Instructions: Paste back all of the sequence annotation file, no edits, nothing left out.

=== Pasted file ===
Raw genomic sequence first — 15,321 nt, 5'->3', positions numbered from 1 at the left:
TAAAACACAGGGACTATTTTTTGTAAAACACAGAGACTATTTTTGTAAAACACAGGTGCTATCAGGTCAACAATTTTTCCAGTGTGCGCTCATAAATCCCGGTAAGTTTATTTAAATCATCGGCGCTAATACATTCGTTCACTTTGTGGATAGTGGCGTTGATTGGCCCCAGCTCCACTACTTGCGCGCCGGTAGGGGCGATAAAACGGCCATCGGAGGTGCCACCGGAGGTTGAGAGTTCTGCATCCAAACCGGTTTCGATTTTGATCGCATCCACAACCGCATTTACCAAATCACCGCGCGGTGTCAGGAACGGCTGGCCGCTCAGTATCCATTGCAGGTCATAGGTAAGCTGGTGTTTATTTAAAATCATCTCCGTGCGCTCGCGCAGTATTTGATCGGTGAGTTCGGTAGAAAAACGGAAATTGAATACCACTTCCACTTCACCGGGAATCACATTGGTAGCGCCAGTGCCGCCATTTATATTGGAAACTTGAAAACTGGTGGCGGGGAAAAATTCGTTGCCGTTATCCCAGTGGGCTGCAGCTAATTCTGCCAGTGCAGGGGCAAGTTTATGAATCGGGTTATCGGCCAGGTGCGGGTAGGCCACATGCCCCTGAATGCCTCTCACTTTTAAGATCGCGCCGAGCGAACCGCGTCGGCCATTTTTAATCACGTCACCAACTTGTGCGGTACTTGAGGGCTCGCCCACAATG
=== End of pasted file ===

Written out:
Raw genomic sequence first — 15,321 nt, 5'->3', positions numbered from 1 at the left:
TAAAACACAGGGACTATTTTTTGTAAAACACAGAGACTATTTTTGTAAAACACAGGTGCTATCAGGTCAACAATTTTTCCAGTGTGCGCTCATAAATCCCGGTAAGTTTATTTAAATCATCGGCGCTAATACATTCGTTCACTTTGTGGATAGTGGCGTTGATTGGCCCCAGCTCCACTACTTGCGCGCCGGTAGGGGCGATAAAACGGCCATCGGAGGTGCCACCGGAGGTTGAGAGTTCTGCATCCAAACCGGTTTCGATTTTGATCGCATCCACAACCGCATTTACCAAATCACCGCGCGGTGTCAGGAACGGCTGGCCGCTCAGTATCCATTGCAGGTCATAGGTAAGCTGGTGTTTATTTAAAATCATCTCCGTGCGCTCGCGCAGTATTTGATCGGTGAGTTCGGTAGAAAAACGGAAATTGAATACCACTTCCACTTCACCGGGAATCACATTGGTAGCGCCAGTGCCGCCATTTATATTGGAAACTTGAAAACTGGTGGCGGGGAAAAATTCGTTGCCGTTATCCCAGTGGGCTGCAGCTAATTCTGCCAGTGCAGGGGCAAGTTTATGAATCGGGTTATCGGCCAGGTGCGGGTAGGCCACATGCCCCTGAATGCCTCTCACTTTTAAGATCGCGCCGAGCGAACCGCGTCGGCCATTTTTAATCACGTCACCAACTTGTGCGGTACTTGAGGGCTCGCCCACAATG